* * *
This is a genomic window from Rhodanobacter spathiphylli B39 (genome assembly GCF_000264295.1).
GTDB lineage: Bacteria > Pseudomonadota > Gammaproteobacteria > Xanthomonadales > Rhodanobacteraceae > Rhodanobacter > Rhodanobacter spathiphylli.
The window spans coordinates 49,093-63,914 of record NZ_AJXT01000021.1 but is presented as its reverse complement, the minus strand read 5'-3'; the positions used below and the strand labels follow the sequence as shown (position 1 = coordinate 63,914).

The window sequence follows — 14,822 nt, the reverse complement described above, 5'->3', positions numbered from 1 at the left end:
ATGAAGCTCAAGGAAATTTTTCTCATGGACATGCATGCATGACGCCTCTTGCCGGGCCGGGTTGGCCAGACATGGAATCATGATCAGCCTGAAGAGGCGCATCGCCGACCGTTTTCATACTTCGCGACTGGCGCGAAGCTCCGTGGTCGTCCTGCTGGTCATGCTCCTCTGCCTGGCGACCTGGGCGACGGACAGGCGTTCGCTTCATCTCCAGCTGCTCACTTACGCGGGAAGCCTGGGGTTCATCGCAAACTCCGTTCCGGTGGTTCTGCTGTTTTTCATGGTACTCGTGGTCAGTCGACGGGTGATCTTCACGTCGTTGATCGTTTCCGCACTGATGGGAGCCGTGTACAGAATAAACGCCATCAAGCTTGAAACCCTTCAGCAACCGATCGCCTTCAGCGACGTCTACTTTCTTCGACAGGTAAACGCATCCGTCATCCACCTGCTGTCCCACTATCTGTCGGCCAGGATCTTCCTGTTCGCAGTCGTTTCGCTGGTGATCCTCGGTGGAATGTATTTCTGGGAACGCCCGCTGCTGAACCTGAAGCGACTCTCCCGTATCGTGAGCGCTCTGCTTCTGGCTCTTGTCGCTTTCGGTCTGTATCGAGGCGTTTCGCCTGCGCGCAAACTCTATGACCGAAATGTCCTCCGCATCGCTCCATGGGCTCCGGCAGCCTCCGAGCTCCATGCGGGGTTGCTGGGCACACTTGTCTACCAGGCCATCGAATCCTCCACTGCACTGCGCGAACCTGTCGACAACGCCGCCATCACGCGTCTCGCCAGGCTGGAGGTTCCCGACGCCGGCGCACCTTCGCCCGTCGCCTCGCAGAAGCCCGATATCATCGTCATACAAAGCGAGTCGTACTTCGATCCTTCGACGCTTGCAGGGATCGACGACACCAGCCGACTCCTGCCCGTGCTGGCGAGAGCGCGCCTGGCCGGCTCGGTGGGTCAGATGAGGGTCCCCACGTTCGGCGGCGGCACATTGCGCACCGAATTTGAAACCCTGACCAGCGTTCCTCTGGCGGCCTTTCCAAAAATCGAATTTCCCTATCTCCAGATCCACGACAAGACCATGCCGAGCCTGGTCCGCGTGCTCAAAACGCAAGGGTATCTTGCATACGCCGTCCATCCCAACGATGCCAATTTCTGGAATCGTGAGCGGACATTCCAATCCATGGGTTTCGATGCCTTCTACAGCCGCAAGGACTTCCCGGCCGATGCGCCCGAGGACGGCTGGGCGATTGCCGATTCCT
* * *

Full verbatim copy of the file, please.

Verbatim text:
This is a genomic window from Rhodanobacter spathiphylli B39 (genome assembly GCF_000264295.1).
GTDB lineage: Bacteria > Pseudomonadota > Gammaproteobacteria > Xanthomonadales > Rhodanobacteraceae > Rhodanobacter > Rhodanobacter spathiphylli.
The window spans coordinates 49,093-63,914 of record NZ_AJXT01000021.1 but is presented as its reverse complement, the minus strand read 5'-3'; the positions used below and the strand labels follow the sequence as shown (position 1 = coordinate 63,914).

The window sequence follows — 14,822 nt, the reverse complement described above, 5'->3', positions numbered from 1 at the left end:
ATGAAGCTCAAGGAAATTTTTCTCATGGACATGCATGCATGACGCCTCTTGCCGGGCCGGGTTGGCCAGACATGGAATCATGATCAGCCTGAAGAGGCGCATCGCCGACCGTTTTCATACTTCGCGACTGGCGCGAAGCTCCGTGGTCGTCCTGCTGGTCATGCTCCTCTGCCTGGCGACCTGGGCGACGGACAGGCGTTCGCTTCATCTCCAGCTGCTCACTTACGCGGGAAGCCTGGGGTTCATCGCAAACTCCGTTCCGGTGGTTCTGCTGTTTTTCATGGTACTCGTGGTCAGTCGACGGGTGATCTTCACGTCGTTGATCGTTTCCGCACTGATGGGAGCCGTGTACAGAATAAACGCCATCAAGCTTGAAACCCTTCAGCAACCGATCGCCTTCAGCGACGTCTACTTTCTTCGACAGGTAAACGCATCCGTCATCCACCTGCTGTCCCACTATCTGTCGGCCAGGATCTTCCTGTTCGCAGTCGTTTCGCTGGTGATCCTCGGTGGAATGTATTTCTGGGAACGCCCGCTGCTGAACCTGAAGCGACTCTCCCGTATCGTGAGCGCTCTGCTTCTGGCTCTTGTCGCTTTCGGTCTGTATCGAGGCGTTTCGCCTGCGCGCAAACTCTATGACCGAAATGTCCTCCGCATCGCTCCATGGGCTCCGGCAGCCTCCGAGCTCCATGCGGGGTTGCTGGGCACACTTGTCTACCAGGCCATCGAATCCTCCACTGCACTGCGCGAACCTGTCGACAACGCCGCCATCACGCGTCTCGCCAGGCTGGAGGTTCCCGACGCCGGCGCACCTTCGCCCGTCGCCTCGCAGAAGCCCGATATCATCGTCATACAAAGCGAGTCGTACTTCGATCCTTCGACGCTTGCAGGGATCGACGACACCAGCCGACTCCTGCCCGTGCTGGCGAGAGCGCGCCTGGCCGGCTCGGTGGGTCAGATGAGGGTCCCCACGTTCGGCGGCGGCACATTGCGCACCGAATTTGAAACCCTGACCAGCGTTCCTCTGGCGGCCTTTCCAAAAATCGAATTTCCCTATCTCCAGATCCACGACAAGACCATGCCGAGCCTGGTCCGCGTGCTCAAAACGCAAGGGTATCTTGCATACGCCGTCCATCCCAACGATGCCAATTTCTGGAATCGTGAGCGGACATTCCAATCCATGGGTTTCGATGCCTTCTACAGCCGCAAGGACTTCCCGGCCGATGCGCCCGAGGACGGCTGGGCGATTGCCGATTCCT